That question gave me an opportunity to talk to the hospital midwife about the pain of birth. I want to know how the woman is experiencing her pain. I don’t want her mind to be sent to some other world with ‘happy gas’, or disconnected by mind altering dangerous drugs. Pain is a potent indicator that all is well, or that all is not well. I was able to say quite confidently to this midwife that if a woman planning homebirth reaches a stage where she is unable to cope with her pain I must listen to her, and when non-medical forms of pain relief are inadequate there is a possibility that medical assistance in hospital is necessary. I don’t have any doctors who will come to a woman birthing at home – that would involve unnecessary delay. So if medical intervention is needed we go to hospital.

As I write this journal I am achieving several goals. I want to record memories, details, and a few special facts about my midwifery practice. I love to read each of the stories and remember. I also want to let go of any emotion, the positive and the negative, as I move on. Both the exhilarating, joyful experiences, and the fears, doubts and disappointments have to be cleared, but not forgotten. I don’t want to forget. The next woman whose time is approaching needs me to hold a place for her in my mind and heart.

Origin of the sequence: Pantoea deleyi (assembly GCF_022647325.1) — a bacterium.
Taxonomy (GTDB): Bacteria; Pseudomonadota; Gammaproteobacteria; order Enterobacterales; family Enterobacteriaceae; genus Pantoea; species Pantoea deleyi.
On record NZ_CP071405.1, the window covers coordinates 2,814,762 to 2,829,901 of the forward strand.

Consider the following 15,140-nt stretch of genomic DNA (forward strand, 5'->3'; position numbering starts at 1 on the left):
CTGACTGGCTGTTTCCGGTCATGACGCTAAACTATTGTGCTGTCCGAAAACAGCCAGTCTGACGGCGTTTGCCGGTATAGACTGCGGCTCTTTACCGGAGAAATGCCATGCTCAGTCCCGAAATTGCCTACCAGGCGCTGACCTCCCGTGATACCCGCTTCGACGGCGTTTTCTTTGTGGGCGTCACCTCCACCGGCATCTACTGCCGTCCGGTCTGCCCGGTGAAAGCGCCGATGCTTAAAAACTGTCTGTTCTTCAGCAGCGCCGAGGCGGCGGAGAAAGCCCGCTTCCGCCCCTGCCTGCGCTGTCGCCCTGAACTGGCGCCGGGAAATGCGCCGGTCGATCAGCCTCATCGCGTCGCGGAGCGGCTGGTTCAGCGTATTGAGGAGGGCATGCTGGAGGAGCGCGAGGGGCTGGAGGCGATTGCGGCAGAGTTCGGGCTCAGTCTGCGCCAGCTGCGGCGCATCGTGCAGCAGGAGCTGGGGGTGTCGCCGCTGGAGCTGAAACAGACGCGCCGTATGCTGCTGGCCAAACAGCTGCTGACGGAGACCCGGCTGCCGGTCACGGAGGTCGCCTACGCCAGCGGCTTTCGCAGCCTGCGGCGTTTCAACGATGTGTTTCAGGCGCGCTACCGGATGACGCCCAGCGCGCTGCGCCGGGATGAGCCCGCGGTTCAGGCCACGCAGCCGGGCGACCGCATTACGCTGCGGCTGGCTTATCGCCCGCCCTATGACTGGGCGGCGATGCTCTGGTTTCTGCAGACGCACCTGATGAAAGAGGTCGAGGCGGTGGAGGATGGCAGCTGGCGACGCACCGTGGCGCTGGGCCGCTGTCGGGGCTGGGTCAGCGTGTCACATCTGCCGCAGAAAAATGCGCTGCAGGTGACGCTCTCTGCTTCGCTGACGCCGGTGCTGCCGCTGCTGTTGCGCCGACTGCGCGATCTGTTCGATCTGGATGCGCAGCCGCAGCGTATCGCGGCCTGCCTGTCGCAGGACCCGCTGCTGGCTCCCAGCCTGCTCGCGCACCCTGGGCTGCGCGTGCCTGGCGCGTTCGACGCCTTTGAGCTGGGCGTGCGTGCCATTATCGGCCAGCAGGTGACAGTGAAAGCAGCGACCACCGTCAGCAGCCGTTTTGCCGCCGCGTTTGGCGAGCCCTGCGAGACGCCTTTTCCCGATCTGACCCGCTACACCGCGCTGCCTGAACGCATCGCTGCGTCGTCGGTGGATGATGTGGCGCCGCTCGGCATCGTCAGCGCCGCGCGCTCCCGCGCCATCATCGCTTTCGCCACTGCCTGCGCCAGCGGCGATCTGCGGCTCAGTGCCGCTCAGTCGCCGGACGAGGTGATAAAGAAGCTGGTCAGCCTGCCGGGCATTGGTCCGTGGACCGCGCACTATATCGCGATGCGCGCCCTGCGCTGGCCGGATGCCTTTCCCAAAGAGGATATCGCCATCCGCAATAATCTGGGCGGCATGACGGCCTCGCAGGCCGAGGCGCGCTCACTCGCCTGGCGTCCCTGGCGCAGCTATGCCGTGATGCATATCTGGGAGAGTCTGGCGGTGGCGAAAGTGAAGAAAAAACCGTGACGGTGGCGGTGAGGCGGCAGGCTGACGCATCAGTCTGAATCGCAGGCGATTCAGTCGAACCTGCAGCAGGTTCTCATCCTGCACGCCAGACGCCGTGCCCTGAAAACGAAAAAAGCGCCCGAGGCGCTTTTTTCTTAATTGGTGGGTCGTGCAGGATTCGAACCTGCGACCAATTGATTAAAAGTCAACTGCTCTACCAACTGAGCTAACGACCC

I also write this journal so that I can teach others. Women who want to know about childbirth; students who want to know about midwifery; and occasionally others like some elderly people who have told me that my stories have touched their hearts. I can be midwife to only a few. I want the lessons I learn as I experience and reflect on this most basic of life’s lessons to be available to others who are open to the same vistas of knowledge and understanding.


Today I saw you peacefully nursing your beautiful son. As he lay beside you, working strongly and contentedly with his mouth filled with your breast, you again reassured me of the rightness of all that you have experienced. I am looking forward to reading what you record from this event. I know that I have understood only a little of it.

You know that I do all I can to avoid unnecessary medical intervention into birth. You know that I believe that ‘birth is not an illness’. As I discussed your situation with the doctor, after she had advised you to have a caesarean, she said to me "It just goes to say that you can only say a birth is normal in retrospect."

The events that we journeyed through yesterday are a clear illustration of those great truths – that birth is wellness, not illness; that any woman can develop complications; and that early detection and appropriate and timely management of complications saves lives.

It was heartening to me for you to tell me that you feel satisfied that you were able to make choices that were right for you, that you have a sense of control, and that you feel less traumatised today than you did after your first birth.